Since yesterday's post was on the trials of getting residency for a foreign spouse, I thought I'd tell the story of how I ended up with said foreign spouse.
After leaving Swaziland, in Fall 2011, I went on a six-month backpacking trip of Africa and Europe. Morocco was definitely on my agenda, as years before, I thought I might be going there for Peace Corps before I found out I was going to Swaziland instead.
My second week there, I was in Marrakech when a handsome young man with a great smile approached me. He worked for a tour agency, and upon finding out that I was American, invited me to a cafe to chat. He had a tourist visa for the US and was thinking about going within the next year and wanted the perspective of someone from there.
We chatted for about an hour and then parted for the night, but he told me he would be outside his office the next evening. I went there the next night but didn't see him. Apparently he did see me from the upper window; however he wasn't sure if I was looking for him or just passing through. I went about my evening, but I was disappointed not to see this charming stranger again, so I wandered back to his office a few hours later and there he was.
We spent a good chunk of the weekend together and he asked me to stay longer, but after 2.5 years in a landlocked country, I was aching to spend some time by the seaside. I bid him farewell and headed to Essouria, a hippie town on the Atlantic coast. A few days later, he called to say he was dropping off another backpacker for the weekend and asked if he could see me again. I said "of course!" We spend another weekend enjoying each other's company before I bid farewell to Morocco and traveled on to Europe. He was excited that I was going to be in Europe for so long and said he would be visiting friends around Christmas and maybe we could meet again. I thought, "Yeah right, he'll meet someone else before then."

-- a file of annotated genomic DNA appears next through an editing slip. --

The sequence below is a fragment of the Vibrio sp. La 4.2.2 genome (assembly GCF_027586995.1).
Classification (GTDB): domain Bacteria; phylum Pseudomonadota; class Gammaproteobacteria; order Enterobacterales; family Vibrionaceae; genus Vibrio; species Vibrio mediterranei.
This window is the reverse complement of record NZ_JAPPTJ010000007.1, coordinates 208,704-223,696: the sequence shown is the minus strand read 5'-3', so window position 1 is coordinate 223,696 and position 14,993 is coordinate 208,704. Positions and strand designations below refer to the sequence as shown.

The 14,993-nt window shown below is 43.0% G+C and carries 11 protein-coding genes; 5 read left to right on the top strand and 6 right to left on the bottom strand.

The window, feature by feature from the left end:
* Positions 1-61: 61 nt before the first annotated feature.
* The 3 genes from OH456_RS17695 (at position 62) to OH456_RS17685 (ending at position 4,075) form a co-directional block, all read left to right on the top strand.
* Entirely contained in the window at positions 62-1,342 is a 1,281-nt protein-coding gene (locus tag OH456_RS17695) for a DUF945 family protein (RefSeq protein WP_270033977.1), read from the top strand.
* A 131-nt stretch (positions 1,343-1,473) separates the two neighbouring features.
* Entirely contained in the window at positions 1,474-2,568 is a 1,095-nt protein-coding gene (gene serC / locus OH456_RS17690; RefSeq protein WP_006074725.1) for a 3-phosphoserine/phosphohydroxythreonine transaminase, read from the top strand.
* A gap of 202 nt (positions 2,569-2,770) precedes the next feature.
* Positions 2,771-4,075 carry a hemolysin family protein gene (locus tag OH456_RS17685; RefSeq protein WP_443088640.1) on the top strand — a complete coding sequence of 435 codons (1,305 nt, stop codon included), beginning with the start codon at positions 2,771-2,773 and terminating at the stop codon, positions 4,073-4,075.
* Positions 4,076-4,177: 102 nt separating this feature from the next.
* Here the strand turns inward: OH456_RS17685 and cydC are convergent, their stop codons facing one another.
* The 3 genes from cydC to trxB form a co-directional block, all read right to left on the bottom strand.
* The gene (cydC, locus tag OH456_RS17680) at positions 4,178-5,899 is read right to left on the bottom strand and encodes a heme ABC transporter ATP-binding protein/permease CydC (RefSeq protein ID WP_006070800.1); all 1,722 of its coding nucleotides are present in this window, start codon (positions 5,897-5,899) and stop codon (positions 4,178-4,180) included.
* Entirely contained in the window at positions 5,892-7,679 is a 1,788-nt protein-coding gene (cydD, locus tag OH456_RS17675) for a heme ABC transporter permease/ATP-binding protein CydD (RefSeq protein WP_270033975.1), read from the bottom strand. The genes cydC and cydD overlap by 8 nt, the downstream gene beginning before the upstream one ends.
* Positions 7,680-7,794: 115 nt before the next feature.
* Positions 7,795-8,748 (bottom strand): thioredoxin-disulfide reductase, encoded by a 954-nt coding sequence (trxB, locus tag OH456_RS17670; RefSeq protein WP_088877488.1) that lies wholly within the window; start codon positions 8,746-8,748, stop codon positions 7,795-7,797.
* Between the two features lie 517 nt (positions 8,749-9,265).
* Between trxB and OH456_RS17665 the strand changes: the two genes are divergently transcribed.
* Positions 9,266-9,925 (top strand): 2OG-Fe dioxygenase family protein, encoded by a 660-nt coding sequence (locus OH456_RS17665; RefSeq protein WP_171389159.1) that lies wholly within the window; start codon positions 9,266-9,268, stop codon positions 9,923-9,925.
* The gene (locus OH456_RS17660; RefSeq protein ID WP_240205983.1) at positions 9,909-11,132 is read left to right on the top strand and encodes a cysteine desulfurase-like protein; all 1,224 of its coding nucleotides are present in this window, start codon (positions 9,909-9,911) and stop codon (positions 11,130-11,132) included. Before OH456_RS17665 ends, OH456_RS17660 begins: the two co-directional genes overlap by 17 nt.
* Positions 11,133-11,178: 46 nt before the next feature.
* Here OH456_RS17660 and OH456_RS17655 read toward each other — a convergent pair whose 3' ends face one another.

But he did not, and neither did I. We met during December and traveled Germany and Poland together, staying with his friends and falling for each other in the cold, frosty air of Christmas markets and glittering town squares. We went our separate ways for Christmas itself, but after the new year, I went back to Morocco to meet his family and see his hometown. I played with his oldest niece, ate his mother's cooking and explored his beloved Atlas Mountains and desert with him. I learned about his heritage – the heritage of the the Berbers, the Amazigh, the "Free People." I brought my parents a Berber rug for a belated Christmas present and books by Moroccan authors, we ate lunch at roadside cafes and took breakfast overlooking canyons and valleys. My father called with the news that my grandfather had died – at the age of 88 but still quite unexpected – and Younes comforted me and supported me as I grappled with whether to abort the last weeks of my journey and go back for the funeral or stay (I stayed – my grandfather was a practical man who would've cringed at the thought of me paying upwards of $500 to change a flight).
When Younes and I parted for me to go back to the US, I was heady with new love but I knew the cultural and distance barriers were immense. But as long as he made me happy, I was going to give it my best shot…
TBC next week with how we ended up married.
Our first picture together, Sept 2011
Exploring his hometown, Jan 2012
Seeing him with his nieces was a major "awwwwww"